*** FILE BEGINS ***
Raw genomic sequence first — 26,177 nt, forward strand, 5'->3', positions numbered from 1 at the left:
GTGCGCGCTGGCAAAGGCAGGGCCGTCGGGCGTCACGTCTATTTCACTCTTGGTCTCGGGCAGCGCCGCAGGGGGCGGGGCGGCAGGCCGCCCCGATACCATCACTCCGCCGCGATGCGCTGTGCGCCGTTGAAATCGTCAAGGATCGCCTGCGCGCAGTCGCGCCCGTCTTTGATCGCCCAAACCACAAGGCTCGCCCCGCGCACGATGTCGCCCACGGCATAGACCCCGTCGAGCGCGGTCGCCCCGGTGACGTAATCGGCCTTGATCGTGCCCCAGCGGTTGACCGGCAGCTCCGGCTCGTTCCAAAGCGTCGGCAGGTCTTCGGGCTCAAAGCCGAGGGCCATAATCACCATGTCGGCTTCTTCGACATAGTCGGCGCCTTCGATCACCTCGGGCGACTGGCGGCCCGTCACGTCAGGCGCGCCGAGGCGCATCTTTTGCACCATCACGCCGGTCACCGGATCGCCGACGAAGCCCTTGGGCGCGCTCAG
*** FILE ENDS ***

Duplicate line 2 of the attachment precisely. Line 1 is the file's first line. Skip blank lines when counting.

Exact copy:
GTGCGCGCTGGCAAAGGCAGGGCCGTCGGGCGTCACGTCTATTTCACTCTTGGTCTCGGGCAGCGCCGCAGGGGGCGGGGCGGCAGGCCGCCCCGATACCATCACTCCGCCGCGATGCGCTGTGCGCCGTTGAAATCGTCAAGGATCGCCTGCGCGCAGTCGCGCCCGTCTTTGATCGCCCAAACCACAAGGCTCGCCCCGCGCACGATGTCGCCCACGGCATAGACCCCGTCGAGCGCGGTCGCCCCGGTGACGTAATCGGCCTTGATCGTGCCCCAGCGGTTGACCGGCAGCTCCGGCTCGTTCCAAAGCGTCGGCAGGTCTTCGGGCTCAAAGCCGAGGGCCATAATCACCATGTCGGCTTCTTCGACATAGTCGGCGCCTTCGATCACCTCGGGCGACTGGCGGCCCGTCACGTCAGGCGCGCCGAGGCGCATCTTTTGCACCATCACGCCGGTCACCGGATCGCCGACGAAGCCCTTGGGCGCGCTCAG